# A Selection of Problems from A.A. Markov’s Calculus of Probabilities: Problem 4 – Solution 1

Author(s):
Alan Levine (Franklin and Marshall College)

Review statement of Problem 4.

Solution 1: First of all, we note that the game can be won by player $L$ in various numbers of rounds not less than $l$ and not more than $l + m - 1$.

Therefore, by the Theorem of Addition of Probabilities,13 we can represent the desired probability $(L)$ in the form of a sum $(L)_l + (L)_{l+1} + \cdots + (L)_{l+i} + \cdots + (L)_{l+m-1}$, where $(L)_{l+i}$ denotes the total probability that the game is finished in $l+i$ rounds won by player $L$.

And in order for the game to be won by player $L$ in $l+i$ rounds, that player must win the $(l+i)$th round and must win exactly  $l-1$ of the previous $l+i-1$ rounds.

Hence, by the Theorem of Multiplication of Probabilities,14 the value of $(L)_{l+i}$ must be equal to the product of the probability that player $L$ wins the $(l+i)$th round and the probability that player L wins exactly $l-1$ out of $l+i-1$ rounds.

The last probability, of course, coincides with the probability that in $l+i-1$ independent experiments, an event whose probability for each experiment is $p$, will appear exactly $l-1$ times.

The probability that player $L$ wins the $(l+i)$th round is equal to $p$, as is the probability of winning any round.

Then15 $(L)_{l+i} = p \frac{1\cdot 2\cdot \cdots\cdot (l+i-1)}{1\cdot 2\cdot \cdots\cdot i \cdot 1\cdot 2\cdot \cdots\cdot (l-1)} p^{l-1} q^i = \frac{l (l+1)\cdot \cdots\cdot (l+i-1)}{1\cdot 2\cdot \cdots\cdot i} p^l q^i,$ and finally, $(L) = p^l\left\lbrace 1 + \frac{l}{1}q + \frac{l(l+1)}{1\cdot 2}q^2 + \cdots + \frac{l(l+1)\cdots(l+m-2)}{1\cdot 2\cdot \cdots\cdot(m-1)} q^{m-1}\right\rbrace.$
In a similar way, we find $(M) = q^m\left\lbrace 1 + \frac{m}{1}p + \frac{m(m+1)}{1\cdot 2}p^2 + \cdots + \frac{m(m+1)\cdots(m+l-2)}{1\cdot 2\cdot \cdots\cdot(l-1)} p^{l-1}\right\rbrace.$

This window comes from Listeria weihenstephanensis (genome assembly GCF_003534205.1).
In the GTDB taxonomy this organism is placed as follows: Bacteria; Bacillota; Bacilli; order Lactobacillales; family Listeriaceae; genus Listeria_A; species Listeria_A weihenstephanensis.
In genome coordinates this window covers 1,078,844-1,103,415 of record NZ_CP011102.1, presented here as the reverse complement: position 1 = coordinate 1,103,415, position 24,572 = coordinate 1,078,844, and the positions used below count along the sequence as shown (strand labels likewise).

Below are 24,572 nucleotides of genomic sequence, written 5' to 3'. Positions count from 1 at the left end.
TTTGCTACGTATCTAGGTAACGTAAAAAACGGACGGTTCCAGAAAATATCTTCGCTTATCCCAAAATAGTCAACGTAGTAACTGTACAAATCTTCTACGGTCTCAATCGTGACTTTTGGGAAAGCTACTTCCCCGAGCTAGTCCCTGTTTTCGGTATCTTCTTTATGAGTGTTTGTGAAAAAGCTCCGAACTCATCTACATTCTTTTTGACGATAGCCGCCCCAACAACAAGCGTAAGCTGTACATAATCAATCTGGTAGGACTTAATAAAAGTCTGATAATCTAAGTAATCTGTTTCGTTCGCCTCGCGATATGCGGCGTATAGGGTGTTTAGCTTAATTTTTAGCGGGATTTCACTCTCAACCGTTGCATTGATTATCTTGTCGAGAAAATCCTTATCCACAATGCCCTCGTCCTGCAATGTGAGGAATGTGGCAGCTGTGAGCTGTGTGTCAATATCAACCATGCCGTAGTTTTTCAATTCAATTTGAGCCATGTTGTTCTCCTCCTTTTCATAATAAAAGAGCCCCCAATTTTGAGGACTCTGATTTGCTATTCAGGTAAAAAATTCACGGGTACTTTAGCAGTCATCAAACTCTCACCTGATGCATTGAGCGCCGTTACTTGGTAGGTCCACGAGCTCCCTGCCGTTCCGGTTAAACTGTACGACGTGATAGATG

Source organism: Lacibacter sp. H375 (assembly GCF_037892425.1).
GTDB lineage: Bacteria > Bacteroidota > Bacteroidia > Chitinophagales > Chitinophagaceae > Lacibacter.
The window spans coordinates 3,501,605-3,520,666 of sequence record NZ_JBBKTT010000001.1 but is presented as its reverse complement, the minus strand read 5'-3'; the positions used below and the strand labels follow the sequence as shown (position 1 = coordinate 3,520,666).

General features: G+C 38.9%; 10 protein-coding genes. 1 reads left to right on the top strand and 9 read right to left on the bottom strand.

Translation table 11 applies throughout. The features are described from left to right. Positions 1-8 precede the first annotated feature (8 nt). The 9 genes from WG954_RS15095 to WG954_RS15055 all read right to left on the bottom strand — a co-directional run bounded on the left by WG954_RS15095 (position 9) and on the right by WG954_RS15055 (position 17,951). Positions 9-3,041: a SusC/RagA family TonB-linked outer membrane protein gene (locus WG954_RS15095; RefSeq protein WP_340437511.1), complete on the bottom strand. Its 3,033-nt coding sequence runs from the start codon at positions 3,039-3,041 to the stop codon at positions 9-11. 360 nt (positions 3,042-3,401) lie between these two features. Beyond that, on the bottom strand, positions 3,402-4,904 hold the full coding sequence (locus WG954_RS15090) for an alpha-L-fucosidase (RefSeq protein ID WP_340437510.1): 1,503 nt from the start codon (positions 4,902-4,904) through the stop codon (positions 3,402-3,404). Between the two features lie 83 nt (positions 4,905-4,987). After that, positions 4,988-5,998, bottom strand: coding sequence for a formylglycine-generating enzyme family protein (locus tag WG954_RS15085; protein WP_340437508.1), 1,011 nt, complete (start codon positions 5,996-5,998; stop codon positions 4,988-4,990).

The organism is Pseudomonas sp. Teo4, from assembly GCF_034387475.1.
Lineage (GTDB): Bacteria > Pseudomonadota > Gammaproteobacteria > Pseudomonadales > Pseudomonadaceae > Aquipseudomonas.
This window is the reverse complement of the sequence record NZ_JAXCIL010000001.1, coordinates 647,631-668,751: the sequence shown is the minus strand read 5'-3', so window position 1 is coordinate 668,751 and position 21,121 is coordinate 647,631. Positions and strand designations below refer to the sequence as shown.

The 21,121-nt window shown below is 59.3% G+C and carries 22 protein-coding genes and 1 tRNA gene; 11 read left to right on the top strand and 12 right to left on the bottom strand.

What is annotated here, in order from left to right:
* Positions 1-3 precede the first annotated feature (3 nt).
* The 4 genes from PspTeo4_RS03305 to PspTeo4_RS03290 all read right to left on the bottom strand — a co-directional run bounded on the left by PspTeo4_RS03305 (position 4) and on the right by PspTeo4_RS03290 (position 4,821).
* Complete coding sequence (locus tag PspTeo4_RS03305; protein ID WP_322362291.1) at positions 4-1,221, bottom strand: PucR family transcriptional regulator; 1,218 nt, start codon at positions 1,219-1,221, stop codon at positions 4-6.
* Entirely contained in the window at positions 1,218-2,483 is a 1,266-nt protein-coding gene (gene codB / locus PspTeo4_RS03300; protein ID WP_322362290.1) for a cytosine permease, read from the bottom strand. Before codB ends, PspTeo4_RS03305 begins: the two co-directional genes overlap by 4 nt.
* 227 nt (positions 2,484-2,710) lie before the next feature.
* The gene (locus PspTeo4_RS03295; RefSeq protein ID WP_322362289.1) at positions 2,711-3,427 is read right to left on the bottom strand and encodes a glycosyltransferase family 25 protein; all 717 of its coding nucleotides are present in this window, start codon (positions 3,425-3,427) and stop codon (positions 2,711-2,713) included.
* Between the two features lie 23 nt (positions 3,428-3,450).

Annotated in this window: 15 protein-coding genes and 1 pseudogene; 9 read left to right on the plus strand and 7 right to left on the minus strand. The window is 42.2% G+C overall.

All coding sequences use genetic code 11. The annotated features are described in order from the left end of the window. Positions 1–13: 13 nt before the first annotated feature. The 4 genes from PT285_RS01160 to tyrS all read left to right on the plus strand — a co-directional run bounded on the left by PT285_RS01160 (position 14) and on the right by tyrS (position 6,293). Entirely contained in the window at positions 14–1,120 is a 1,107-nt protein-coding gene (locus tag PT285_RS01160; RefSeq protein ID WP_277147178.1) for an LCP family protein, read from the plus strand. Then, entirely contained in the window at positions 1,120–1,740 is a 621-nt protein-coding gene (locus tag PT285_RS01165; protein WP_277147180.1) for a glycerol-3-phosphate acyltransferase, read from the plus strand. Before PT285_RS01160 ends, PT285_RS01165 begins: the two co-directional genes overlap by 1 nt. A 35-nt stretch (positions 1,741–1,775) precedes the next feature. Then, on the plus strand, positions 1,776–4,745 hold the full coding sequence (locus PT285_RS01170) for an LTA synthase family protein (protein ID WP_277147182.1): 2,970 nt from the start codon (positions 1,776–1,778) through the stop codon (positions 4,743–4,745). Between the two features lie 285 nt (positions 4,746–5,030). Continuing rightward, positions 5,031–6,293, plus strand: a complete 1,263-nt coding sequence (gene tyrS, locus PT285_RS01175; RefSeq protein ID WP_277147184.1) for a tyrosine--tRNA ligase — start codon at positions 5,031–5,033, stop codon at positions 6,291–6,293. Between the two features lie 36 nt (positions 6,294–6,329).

However, it is sufficient to calculate one of these quantities, since the sum $(L)+ (M)$ must reduce to 1.

Continue to Markov's second solution of Problem 4.

Skip to Markov's numerical example for Problem 4.

[13] This “theorem,” presented in Chapter I, says (in modern notation): If $A$ and $B$ are disjoint, then $P(A \cup B) = P(A) + P(B)$.  We would now consider this an axiom of probability theory. Since Markov considered only experiments with finite, equiprobable sample spaces, he could “prove” this by a simple counting argument.

[14] This “theorem,” also presented in Chapter I, says (in modern notation): $P(A \cap B) = P(A |B) \cdot P(B)$. Nowadays, we would consider this as a definition of conditional probability, a term Markov never used. Again, he “proved” it using a simple counting argument. He then defined the concept of independent events.

[15] The conclusion $(L)_{l+i} = \binom{l+i-1}{i}p^l q^i$ is a variation of the negative binomial distribution; namely, if $X$ represents the number of Bernoulli trials needed to attain $r$ successes, then $P(X=n) = \binom{n-1}{r-1}p^r q^{n-r},\ \ n\geq r$, where $p$ is the probability of success on each trial and $q=1-p$.

Alan Levine (Franklin and Marshall College), "A Selection of Problems from A.A. Markov’s Calculus of Probabilities: Problem 4 – Solution 1," Convergence (November 2023)